# 1.10: Classifying Angles

- Page ID
- 2121

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\(\newcommand{\avec}{\mathbf a}\) \(\newcommand{\bvec}{\mathbf b}\) \(\newcommand{\cvec}{\mathbf c}\) \(\newcommand{\dvec}{\mathbf d}\) \(\newcommand{\dtil}{\widetilde{\mathbf d}}\) \(\newcommand{\evec}{\mathbf e}\) \(\newcommand{\fvec}{\mathbf f}\) \(\newcommand{\nvec}{\mathbf n}\) \(\newcommand{\pvec}{\mathbf p}\) \(\newcommand{\qvec}{\mathbf q}\) \(\newcommand{\svec}{\mathbf s}\) \(\newcommand{\tvec}{\mathbf t}\) \(\newcommand{\uvec}{\mathbf u}\) \(\newcommand{\vvec}{\mathbf v}\) \(\newcommand{\wvec}{\mathbf w}\) \(\newcommand{\xvec}{\mathbf x}\) \(\newcommand{\yvec}{\mathbf y}\) \(\newcommand{\zvec}{\mathbf z}\) \(\newcommand{\rvec}{\mathbf r}\) \(\newcommand{\mvec}{\mathbf m}\) \(\newcommand{\zerovec}{\mathbf 0}\) \(\newcommand{\onevec}{\mathbf 1}\) \(\newcommand{\real}{\mathbb R}\) \(\newcommand{\twovec}[2]{\left[\begin{array}{r}#1 \\ #2 \end{array}\right]}\) \(\newcommand{\ctwovec}[2]{\left[\begin{array}{c}#1 \\ #2 \end{array}\right]}\) \(\newcommand{\threevec}[3]{\left[\begin{array}{r}#1 \\ #2 \\ #3 \end{array}\right]}\) \(\newcommand{\cthreevec}[3]{\left[\begin{array}{c}#1 \\ #2 \\ #3 \end{array}\right]}\) \(\newcommand{\fourvec}[4]{\left[\begin{array}{r}#1 \\ #2 \\ #3 \\ #4 \end{array}\right]}\) \(\newcommand{\cfourvec}[4]{\left[\begin{array}{c}#1 \\ #2 \\ #3 \\ #4 \end{array}\right]}\) \(\newcommand{\fivevec}[5]{\left[\begin{array}{r}#1 \\ #2 \\ #3 \\ #4 \\ #5 \\ \end{array}\right]}\) \(\newcommand{\cfivevec}[5]{\left[\begin{array}{c}#1 \\ #2 \\ #3 \\ #4 \\ #5 \\ \end{array}\right]}\) \(\newcommand{\mattwo}[4]{\left[\begin{array}{rr}#1 \amp #2 \\ #3 \amp #4 \\ \end{array}\right]}\) \(\newcommand{\laspan}[1]{\text{Span}\{#1\}}\) \(\newcommand{\bcal}{\cal B}\) \(\newcommand{\ccal}{\cal C}\) \(\newcommand{\scal}{\cal S}\) \(\newcommand{\wcal}{\cal W}\) \(\newcommand{\ecal}{\cal E}\) \(\newcommand{\coords}[2]{\left\{#1\right\}_{#2}}\) \(\newcommand{\gray}[1]{\color{gray}{#1}}\) \(\newcommand{\lgray}[1]{\color{lightgray}{#1}}\) \(\newcommand{\rank}{\operatorname{rank}}\) \(\newcommand{\row}{\text{Row}}\) \(\newcommand{\col}{\text{Col}}\) \(\renewcommand{\row}{\text{Row}}\) \(\newcommand{\nul}{\text{Nul}}\) \(\newcommand{\var}{\text{Var}}\) \(\newcommand{\corr}{\text{corr}}\) \(\newcommand{\len}[1]{\left|#1\right|}\) \(\newcommand{\bbar}{\overline{\bvec}}\) \(\newcommand{\bhat}{\widehat{\bvec}}\) \(\newcommand{\bperp}{\bvec^\perp}\) \(\newcommand{\xhat}{\widehat{\xvec}}\) \(\newcommand{\vhat}{\widehat{\vvec}}\) \(\newcommand{\uhat}{\widehat{\uvec}}\) \(\newcommand{\what}{\widehat{\wvec}}\) \(\newcommand{\Sighat}{\widehat{\Sigma}}\) \(\newcommand{\lt}{<}\) \(\newcommand{\gt}{>}\) \(\newcommand{\amp}{&}\) \(\definecolor{fillinmathshade}{gray}{0.9}\)## Angle Classification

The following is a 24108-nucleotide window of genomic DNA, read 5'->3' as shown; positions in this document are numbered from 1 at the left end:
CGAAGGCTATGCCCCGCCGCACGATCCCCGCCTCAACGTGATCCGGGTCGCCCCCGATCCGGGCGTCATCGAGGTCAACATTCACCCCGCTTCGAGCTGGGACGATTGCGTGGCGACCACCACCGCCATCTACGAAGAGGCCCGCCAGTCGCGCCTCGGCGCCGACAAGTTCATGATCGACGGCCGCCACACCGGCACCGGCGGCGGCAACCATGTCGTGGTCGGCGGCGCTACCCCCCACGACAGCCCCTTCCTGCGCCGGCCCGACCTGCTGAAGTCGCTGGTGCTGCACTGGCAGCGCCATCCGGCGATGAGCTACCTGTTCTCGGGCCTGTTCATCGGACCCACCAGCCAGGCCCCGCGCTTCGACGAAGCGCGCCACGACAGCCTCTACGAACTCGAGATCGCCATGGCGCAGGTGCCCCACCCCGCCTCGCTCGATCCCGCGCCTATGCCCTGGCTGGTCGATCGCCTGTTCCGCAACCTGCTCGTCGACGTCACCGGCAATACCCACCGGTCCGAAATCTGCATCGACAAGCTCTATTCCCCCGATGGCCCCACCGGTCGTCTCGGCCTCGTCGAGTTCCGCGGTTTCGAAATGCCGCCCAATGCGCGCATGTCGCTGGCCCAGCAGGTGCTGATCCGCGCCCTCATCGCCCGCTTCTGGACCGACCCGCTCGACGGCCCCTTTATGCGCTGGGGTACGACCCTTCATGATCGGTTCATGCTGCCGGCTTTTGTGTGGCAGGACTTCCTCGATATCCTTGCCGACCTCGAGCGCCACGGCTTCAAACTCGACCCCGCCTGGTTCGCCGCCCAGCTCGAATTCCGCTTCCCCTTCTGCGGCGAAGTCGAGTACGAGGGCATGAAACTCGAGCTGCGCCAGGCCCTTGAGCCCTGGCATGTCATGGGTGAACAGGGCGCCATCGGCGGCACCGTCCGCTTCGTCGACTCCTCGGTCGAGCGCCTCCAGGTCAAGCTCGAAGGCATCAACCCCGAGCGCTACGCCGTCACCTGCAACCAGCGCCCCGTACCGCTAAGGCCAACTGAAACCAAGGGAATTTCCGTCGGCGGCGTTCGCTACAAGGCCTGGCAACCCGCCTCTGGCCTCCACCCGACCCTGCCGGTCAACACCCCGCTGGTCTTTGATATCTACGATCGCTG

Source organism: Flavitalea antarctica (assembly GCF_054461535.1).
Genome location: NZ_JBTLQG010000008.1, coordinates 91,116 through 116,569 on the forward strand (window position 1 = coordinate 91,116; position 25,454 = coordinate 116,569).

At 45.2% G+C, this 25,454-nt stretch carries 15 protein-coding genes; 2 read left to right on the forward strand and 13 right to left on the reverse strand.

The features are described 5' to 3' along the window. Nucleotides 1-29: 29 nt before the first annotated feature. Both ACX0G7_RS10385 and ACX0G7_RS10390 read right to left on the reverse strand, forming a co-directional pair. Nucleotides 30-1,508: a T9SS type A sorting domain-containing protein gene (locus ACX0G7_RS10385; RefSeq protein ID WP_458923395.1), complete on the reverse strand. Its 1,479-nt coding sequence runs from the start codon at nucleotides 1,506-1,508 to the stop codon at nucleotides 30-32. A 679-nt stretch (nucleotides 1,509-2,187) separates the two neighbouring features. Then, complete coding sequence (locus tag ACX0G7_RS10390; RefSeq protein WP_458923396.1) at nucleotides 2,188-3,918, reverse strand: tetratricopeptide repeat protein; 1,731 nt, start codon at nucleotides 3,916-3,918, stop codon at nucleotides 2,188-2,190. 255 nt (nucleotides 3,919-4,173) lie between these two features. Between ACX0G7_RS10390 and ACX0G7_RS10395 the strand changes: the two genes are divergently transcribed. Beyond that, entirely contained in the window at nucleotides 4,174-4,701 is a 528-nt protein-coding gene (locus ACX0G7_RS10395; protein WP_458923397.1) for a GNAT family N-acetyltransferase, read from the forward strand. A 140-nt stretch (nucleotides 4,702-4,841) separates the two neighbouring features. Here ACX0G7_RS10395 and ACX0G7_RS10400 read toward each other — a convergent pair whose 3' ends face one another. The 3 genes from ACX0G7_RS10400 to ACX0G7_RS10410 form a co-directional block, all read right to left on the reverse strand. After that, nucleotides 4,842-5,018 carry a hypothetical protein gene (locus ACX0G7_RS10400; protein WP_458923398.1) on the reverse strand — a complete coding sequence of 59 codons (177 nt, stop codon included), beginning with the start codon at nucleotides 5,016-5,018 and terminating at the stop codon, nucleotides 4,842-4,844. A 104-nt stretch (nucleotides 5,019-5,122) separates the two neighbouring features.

Mark wants to paint his bedroom door. The shapes on the door remind him of geometry. He decides to use a ruler to measure the actual lengths of the sides and a protractor to measure the angles. He notices the same angle repeating over and over again. What type of angle is formed by the corner of the door?

In this concept, you will learn how to classify angles.

## Classifying Angles

An **angle** is the space created between two lines, line segments or rays connected at a common point.

Angles can be represented by using a symbol. Here is the symbol for an angle.

\(\angle A\)

This means “Angle A”.

Angles are measured in **degrees.**

**Degrees**measure the distance between the two lines. The o symbol means “degrees.” The number of degrees tells how open or closed the angle is. The smaller the number of degrees, the smaller or more closed the angle.

Angles are classified by their size. Angle sizes can range from \(0^{\circ}\) to \(360^{\circ}\), a complete circle.

Here is a diagram that shows some angle measurements.

As you can see, an angle of \(360^{\circ}\) makes a complete circle. An angle of \(270^{\circ}\) is three-quarters of a circle, and an angle of \(180^{\circ}\) is half a circle. A \(180^{\circ}\) angle is a straight line.

Angles that measure between 0o and \(180^{\circ}\) are classified as **acute**, **right**, **obtuse**, or **straight**.

An **acute angle** measures less than \(90^{\circ}\).

An **obtuse angle** has a measure greater than \(90^{\circ}\) and less than \(180^{\circ}\).

Here are a few examples.

Most angles in the \(0^{\circ}\) and \(180^{\circ}\) range are either acute or obtuse. However, there are two special angles with exact measurements.

A **right angle** measures exactly **\(90^{\circ}\) .** Right angles are one of the most important concepts you need to know about geometry. Right angles are found in squares, rectangles, and triangles. They are everywhere in the real world too.

Here are a few examples.

Notice that a small box is used when an angle is a right angle.

There are many places in the real world where you can see acute, obtuse and right angles.

Here are a few examples.

If you look at each of these pictures, you can see the right angles clearly. Also notice that the wires of the bridge stretch to create acute angles on each side of the center beam.